The most modest person
As it is stated in the Qur’an: “Assuredly you have in God’s Messenger an excellent example to follow…” (al-Ahzab 33:21), the Messenger of God presented the best example in every respect in all of his attitudes and behaviors. The Prince of both worlds was honored with the Divine address “Had it not been for you, I would not have created the worlds.” In the words of the poet Necip Fazıl: “He, for whose sake we exist.” As his blessed light was the first light that appeared in the realm of existence, he is the most perfect fruit of the tree of existence. In other words, the light of Muhammad is the seed of the tree of universe and the ink of the pen of Divine Power that writes this “book of universe.” And he is the curator in this great exhibition of the universe. In the words of insightful scholars, the blessed Prophet is a person who was gifted with the beginning and end of wisdom, with respect to the knowledge of the Divine. By God’s grace, every kind of problem was solved in the hands of that blessed settler of problems. He is the teacher for everybody to learn how to evaluate the world and its contents with the eye of wisdom. In addition to being such a distinguished person, God’s Messenger, peace and blessings be upon him, is at the same time a monument of modesty and humility. When somebody addressed him as “our master,” he expressed his protest for such address—even though it was true. At another case when the following Divine command was revealed, “So wait patiently for your Lord’s judgment, and do not be like the companion of the fish, when he called out choking inwardly (with distress)…” (al-Qalam 68:48), he stated, not assuming superiority, “Do not prefer me over Yunus ibn Matta.” At another time, he told someone who felt overawed before him “Do not be afraid, I am the child of a woman who ate dried meat.” During the construction of the Prophet’s Mosque in Medina, he carried two bricks on his back while others carried a single brick. While they needed to cook during travel, as all of his Companions contributed to it, he undertook the task of collecting firewood; he always made an effort to not avoid at any kind of responsibility. So the Perfect Guide, under whose blessed feet the stars were like a stairway, combined such opposite virtues in his person, and thus he reached into souls with his most perfect and trustworthy example. Then what befalls believers should be faithfully following the footsteps of that Perfect Guide.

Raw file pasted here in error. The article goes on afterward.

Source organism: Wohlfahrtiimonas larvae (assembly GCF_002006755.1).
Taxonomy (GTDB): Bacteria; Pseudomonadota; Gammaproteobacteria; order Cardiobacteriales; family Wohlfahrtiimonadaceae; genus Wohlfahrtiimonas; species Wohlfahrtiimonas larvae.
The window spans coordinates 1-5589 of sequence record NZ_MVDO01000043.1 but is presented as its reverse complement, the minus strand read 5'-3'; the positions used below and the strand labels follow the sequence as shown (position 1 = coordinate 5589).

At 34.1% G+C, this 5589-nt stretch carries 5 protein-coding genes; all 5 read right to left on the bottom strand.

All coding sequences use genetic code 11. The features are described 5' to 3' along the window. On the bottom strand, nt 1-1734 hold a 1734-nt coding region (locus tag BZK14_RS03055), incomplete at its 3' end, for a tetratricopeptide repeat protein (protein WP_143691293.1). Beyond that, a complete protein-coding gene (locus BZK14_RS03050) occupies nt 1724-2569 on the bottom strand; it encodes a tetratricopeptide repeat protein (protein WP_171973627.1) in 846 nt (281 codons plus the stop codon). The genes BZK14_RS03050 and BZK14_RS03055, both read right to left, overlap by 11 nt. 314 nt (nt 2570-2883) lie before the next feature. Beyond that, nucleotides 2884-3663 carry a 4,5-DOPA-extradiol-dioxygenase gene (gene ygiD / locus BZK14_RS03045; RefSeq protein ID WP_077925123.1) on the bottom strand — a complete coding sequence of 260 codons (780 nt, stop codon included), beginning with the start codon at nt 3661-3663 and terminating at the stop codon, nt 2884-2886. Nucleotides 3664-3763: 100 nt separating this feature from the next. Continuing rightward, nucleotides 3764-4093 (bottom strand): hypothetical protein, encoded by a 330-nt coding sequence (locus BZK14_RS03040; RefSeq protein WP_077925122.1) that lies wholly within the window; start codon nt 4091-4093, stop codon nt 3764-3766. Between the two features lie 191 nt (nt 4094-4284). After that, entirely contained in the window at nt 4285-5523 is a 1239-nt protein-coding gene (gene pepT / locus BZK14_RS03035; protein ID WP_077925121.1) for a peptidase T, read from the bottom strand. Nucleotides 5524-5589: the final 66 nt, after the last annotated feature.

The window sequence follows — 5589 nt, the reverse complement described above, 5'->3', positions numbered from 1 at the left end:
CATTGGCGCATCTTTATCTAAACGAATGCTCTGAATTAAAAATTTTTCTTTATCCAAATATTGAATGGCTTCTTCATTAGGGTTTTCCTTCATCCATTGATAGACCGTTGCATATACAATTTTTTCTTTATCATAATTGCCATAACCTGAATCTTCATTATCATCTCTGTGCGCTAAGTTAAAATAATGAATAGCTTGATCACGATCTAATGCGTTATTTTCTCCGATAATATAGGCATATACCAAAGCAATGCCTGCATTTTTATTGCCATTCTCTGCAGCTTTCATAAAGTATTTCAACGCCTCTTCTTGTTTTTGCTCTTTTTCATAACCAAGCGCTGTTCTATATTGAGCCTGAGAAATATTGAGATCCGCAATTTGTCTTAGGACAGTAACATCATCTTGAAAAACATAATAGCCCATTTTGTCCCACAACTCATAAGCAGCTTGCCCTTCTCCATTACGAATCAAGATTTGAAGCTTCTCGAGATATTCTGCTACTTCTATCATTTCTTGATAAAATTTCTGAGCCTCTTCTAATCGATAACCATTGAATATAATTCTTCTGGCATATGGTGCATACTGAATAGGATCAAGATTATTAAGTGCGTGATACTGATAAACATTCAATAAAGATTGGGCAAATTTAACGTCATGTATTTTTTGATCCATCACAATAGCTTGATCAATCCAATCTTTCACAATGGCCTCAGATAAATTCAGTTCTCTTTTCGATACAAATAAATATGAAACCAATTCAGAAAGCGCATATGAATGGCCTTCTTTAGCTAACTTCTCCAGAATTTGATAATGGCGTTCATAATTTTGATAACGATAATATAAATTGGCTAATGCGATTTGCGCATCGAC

Nursi, Tarihçe-i Hayat, p. 61
 Nursi, The Words, p. 206
 Ibid., p. 332
 Nursi, Mektubat, pp. 416–417
 Sahih Muslim, Salah, 215; Sunan Abu Dawud, Salah, 148; Sunan an-Nasa’i, Tatbik, 78
 Aliyyulqari, Al-Masnu, 150; Al-Asraru’l-Marfua, 295; Al-Ajluni, Kashfu’l-Khafa, 2/214
 As-Suyuti, Al-Hawi, 1/325; Al-Halabi, As-Siratu’l-Halabiyya, 1/240
 Sunan Abu Dawud, Adab, 9; An-Nasa’i, As-Sunanu’l-Kubra, 6/70
 Sahih al-Bukhari, Anbiya, 35; Sahih Muslim, Fazail, 166–167
 Sunan ibn Majah, At’ima, 30; Tabarani, Al-Mu’jamu’l-Awsat, 2/64
 Ahmad ibn Hanbal, Al-Musnad, 2/381; Ibn Sa’d, At-Tabaqatu’l-Kubra, 2/66
 At-Tabari, Khulasatu Siyari Sayyidi’l-Bashar, 87; As-Safadi, Al-Wafi bi’l-Wafayat, 1/7